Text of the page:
Jon Klassen and Candlewick have reason to celebrate. Just two and a half years after the author-illustrator made his solo children’s book debut in 2011 with I Want My Hat Back, that picture book and its companion, 2012’s This Is Not My Hat, have reached a combined worldwide in-print tally of one million copies. Edited by Candlewick editorial director and associate publisher Liz Bicknell and designed by art director Ann Stott, the two books have been translated into a combined total of 22 languages, including Japanese, Hebrew, Catalan, Finnish, Greek, and Tetum (spoken on the island of Timor).
In addition to registering brisk sales – I Want My Hat Back spent 48 weeks and This Is Not My Hat 43 weeks on the New York Times bestseller list – the books garnered an impressive roster of accolades. The first title was named a Theodor Seuss Geisel Honor Book, a New York Times Best Illustrated Children’s Book of the Year, and a PW Best Children’s Book of the Year, and won an E.B. White Read-Aloud Award in the picture book category. This Is Not My Hat, which received six starred reviews, won the 2013 Caldecott Medal for Klassen. It was also designated a New York Times Notable Children’s Book, and made it onto several Best of the Year lists, including PW’s.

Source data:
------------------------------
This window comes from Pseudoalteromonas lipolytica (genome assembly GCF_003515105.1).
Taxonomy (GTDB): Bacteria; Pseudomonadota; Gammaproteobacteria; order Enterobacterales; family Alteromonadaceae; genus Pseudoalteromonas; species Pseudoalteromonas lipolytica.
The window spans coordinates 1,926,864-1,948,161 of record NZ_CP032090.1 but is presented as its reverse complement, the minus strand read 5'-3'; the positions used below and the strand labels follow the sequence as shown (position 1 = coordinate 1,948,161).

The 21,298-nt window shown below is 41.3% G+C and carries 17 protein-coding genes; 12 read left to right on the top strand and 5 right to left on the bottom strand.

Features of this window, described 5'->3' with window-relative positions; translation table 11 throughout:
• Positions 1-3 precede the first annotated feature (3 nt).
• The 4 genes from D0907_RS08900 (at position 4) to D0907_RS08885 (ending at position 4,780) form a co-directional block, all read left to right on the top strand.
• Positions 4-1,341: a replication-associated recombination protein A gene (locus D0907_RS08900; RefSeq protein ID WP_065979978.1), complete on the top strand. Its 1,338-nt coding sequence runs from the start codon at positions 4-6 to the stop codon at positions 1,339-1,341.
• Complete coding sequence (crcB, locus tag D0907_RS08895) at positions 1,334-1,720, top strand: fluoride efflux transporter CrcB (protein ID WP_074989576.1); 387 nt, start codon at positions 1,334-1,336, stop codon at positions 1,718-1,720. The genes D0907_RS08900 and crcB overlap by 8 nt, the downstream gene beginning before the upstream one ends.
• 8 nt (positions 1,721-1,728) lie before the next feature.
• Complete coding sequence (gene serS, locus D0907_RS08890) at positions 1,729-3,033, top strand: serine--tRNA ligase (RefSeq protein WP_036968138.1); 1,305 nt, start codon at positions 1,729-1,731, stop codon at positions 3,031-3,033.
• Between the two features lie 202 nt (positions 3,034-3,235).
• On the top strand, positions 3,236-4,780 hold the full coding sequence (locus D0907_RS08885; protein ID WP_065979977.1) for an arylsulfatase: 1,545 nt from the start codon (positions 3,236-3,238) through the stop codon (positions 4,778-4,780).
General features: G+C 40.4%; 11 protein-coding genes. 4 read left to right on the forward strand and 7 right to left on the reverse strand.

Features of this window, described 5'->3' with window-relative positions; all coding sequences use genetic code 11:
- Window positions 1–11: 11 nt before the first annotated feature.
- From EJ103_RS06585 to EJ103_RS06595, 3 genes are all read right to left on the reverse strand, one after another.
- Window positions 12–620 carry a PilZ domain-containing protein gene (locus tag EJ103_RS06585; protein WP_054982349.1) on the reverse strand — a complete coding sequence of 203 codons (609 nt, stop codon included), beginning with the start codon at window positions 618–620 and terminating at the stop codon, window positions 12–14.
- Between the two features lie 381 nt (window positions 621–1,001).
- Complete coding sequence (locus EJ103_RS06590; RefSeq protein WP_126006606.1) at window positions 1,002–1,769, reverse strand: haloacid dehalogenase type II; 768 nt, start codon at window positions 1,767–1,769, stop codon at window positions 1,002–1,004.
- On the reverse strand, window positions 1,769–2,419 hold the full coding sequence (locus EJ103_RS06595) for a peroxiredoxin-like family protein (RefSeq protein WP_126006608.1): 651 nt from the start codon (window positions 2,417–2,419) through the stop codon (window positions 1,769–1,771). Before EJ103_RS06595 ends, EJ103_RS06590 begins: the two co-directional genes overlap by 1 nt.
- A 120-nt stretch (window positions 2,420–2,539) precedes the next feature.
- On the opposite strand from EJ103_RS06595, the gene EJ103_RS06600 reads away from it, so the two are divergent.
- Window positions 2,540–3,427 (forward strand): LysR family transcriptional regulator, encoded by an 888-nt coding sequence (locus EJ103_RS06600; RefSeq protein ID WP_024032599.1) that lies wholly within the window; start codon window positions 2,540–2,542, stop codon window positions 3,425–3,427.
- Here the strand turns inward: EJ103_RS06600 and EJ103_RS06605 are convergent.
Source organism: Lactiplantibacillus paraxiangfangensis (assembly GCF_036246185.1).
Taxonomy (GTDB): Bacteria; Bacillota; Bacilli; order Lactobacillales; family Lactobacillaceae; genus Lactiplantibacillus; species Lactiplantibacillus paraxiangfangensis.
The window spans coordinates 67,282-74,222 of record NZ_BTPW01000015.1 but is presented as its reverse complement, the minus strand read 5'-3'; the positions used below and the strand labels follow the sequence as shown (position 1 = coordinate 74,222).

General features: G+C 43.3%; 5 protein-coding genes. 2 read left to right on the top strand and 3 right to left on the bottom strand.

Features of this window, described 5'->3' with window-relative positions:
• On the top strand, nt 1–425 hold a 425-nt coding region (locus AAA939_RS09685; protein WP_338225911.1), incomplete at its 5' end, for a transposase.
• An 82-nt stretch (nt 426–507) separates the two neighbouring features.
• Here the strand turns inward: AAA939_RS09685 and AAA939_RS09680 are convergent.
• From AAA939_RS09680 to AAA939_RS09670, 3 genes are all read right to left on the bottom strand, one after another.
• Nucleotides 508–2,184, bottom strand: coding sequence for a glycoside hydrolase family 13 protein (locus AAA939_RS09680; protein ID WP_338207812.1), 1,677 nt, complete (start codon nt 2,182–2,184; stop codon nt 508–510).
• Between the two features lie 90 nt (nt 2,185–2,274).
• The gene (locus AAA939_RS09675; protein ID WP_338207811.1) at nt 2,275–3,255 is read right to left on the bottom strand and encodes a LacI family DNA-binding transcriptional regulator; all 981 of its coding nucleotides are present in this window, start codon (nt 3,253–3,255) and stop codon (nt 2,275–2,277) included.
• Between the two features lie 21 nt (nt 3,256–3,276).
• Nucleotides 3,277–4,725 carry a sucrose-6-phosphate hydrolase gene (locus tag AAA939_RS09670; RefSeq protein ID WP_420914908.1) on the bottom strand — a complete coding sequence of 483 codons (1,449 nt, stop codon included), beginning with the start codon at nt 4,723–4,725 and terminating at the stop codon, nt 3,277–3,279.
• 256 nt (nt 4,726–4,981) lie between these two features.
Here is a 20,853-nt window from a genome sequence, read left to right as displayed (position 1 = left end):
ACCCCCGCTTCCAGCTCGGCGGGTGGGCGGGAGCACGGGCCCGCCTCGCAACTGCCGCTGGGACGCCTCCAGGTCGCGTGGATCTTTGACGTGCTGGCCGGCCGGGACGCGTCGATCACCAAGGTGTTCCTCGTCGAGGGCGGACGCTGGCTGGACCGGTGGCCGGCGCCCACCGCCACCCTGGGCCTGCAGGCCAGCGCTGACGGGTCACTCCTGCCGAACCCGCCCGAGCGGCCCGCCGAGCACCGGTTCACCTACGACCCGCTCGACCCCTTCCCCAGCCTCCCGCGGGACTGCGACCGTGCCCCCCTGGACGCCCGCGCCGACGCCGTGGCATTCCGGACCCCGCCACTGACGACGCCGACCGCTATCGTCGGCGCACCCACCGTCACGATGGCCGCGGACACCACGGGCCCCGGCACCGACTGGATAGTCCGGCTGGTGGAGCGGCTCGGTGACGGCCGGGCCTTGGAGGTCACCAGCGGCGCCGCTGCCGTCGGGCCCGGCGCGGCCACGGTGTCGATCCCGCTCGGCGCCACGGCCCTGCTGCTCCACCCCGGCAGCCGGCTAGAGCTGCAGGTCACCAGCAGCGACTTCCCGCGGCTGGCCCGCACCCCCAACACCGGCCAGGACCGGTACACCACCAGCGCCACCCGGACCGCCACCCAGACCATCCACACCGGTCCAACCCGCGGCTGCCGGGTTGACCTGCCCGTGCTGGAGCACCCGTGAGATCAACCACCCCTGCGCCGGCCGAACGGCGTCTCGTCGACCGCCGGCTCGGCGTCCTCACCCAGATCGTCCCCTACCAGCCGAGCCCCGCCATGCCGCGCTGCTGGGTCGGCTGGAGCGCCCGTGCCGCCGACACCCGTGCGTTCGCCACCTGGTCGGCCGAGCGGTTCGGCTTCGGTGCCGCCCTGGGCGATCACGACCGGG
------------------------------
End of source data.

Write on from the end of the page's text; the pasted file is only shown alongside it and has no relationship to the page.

“We are thrilled that sales of these books continue at such a strong pace, and are gratified to celebrate this one million-copy landmark with him,” said John Mendelson, Candlewick’s senior v-p and sales director, in a statement. “The extraordinary support the books have received from booksellers and readers is a testament to Jon Klassen’s immeasurable talent, as he continues to win new fans every day.”
Klassen is quick to share the credit for his books’ success – and his gratitude. “A huge heartfelt, humbled, amazed, deeply-grateful, crazily-lucky, kind-of-suspicious-it’s-all-a-trick, but-hoping-never-to-find-out thank you to everybody who helped with the making of, the editing of, the distribution of, the promotion of, the displaying of, the talking-about of, the recommending of, the selling of, the buying of, and the sitting-down-and-reading of these books,” he told PW. “I wish we could all go bowling or something together.”